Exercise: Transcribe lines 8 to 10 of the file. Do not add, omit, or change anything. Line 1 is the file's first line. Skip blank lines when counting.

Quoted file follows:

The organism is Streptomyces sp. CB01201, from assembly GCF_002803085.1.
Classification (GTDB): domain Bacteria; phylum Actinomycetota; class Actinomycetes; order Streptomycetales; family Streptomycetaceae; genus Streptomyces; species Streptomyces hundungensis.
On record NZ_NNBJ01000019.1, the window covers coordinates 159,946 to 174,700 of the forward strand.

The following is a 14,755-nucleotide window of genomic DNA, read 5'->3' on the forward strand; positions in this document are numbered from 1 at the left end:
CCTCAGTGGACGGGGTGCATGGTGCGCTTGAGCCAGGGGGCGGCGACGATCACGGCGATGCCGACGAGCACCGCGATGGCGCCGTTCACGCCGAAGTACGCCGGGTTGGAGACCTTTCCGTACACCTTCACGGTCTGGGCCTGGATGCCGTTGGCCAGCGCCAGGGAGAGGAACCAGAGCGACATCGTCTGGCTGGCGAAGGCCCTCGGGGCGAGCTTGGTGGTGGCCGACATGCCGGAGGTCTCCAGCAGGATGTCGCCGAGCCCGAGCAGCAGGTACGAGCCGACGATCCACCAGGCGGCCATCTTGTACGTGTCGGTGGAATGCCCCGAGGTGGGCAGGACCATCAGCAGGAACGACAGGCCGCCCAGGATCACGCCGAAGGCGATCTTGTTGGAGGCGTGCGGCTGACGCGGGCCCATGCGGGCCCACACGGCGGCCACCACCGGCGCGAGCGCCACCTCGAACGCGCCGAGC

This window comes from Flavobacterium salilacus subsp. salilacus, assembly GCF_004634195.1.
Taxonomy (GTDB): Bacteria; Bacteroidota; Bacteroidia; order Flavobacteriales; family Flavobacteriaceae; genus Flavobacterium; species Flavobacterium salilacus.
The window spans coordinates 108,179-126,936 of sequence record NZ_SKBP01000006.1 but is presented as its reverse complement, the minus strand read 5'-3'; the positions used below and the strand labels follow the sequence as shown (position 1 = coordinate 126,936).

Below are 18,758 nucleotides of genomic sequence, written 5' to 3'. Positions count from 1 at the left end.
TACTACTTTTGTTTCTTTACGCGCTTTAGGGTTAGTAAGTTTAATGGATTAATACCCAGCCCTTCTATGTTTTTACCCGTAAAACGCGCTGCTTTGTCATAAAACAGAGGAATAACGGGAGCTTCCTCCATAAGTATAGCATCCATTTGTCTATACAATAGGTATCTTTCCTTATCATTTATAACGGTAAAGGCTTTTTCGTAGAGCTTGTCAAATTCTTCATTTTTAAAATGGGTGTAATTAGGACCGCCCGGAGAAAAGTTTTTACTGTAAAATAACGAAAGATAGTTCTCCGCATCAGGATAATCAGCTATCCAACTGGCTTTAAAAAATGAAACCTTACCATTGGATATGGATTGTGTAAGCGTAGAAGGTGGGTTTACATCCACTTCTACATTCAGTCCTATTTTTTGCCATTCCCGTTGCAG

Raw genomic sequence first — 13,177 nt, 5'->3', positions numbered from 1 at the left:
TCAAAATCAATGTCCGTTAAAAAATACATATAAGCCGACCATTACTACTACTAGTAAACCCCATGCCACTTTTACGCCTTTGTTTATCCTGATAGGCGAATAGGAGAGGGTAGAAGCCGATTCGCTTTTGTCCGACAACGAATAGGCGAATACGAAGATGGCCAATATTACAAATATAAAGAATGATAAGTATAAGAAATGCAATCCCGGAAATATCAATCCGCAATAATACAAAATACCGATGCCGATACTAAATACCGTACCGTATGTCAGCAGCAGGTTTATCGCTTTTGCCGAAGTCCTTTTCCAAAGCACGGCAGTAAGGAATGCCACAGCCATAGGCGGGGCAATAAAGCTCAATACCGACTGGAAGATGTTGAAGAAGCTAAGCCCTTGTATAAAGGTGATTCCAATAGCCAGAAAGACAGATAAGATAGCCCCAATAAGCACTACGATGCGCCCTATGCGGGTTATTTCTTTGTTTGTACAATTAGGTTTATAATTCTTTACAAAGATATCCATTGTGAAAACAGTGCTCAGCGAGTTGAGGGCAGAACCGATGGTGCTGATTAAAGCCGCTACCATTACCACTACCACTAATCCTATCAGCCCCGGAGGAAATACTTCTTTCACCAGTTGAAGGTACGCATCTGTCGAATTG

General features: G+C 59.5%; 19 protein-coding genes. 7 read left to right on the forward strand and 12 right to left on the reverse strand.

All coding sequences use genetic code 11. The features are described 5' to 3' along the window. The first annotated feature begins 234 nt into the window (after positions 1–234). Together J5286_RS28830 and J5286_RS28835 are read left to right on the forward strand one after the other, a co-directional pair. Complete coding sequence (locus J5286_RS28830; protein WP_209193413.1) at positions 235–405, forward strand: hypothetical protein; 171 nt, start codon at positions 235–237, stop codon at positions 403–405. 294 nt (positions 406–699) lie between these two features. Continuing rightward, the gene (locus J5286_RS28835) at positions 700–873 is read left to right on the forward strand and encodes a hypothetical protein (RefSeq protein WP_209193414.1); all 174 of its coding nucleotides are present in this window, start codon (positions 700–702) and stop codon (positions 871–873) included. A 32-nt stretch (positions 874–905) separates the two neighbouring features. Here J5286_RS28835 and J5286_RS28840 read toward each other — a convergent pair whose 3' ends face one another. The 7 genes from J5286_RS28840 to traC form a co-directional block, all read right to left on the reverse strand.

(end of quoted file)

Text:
The window spans coordinates 108,179-126,936 of sequence record NZ_SKBP01000006.1 but is presented as its reverse complement, the minus strand read 5'-3'; the positions used below and the strand labels follow the sequence as shown (position 1 = coordinate 126,936).

Below are 18,758 nucleotides of genomic sequence, written 5' to 3'. Positions count from 1 at the left end.
TACTACTTTTGTTTCTTTACGCGCTTTAGGGTTAGTAAGTTTAATGGATTAATACCCAGCCCTTCTATGTTTTTACCCGTAAAACGCGCTGCTTTGTCATAAAACAGAGGAATAACGGGAGCTTCCTCCATAAGTATAGCATCCATTTGTCTATACAATAGGTATCTTTCCTTATCATTTATAACGGTAAAGGCTTTTTCGTAGAGCTTGTCAAATTCTTCATTTTTAAAATGGGTGTAATTAGGACCGCCCGGAGAAAAGTTTTTACTGTAAAATAACGAAAGATAGTTCTCCGCATCAGGATAATCAGCTATCCAACTGGCTTTAAAAAATGAAACCTTACCATTGGATATGGATTGTGTAAGCGTAGAAGGTGGGTTTACATCCACTTCTACATTCAGTCCTATTTTTTGCCATTCCCGTTGCAG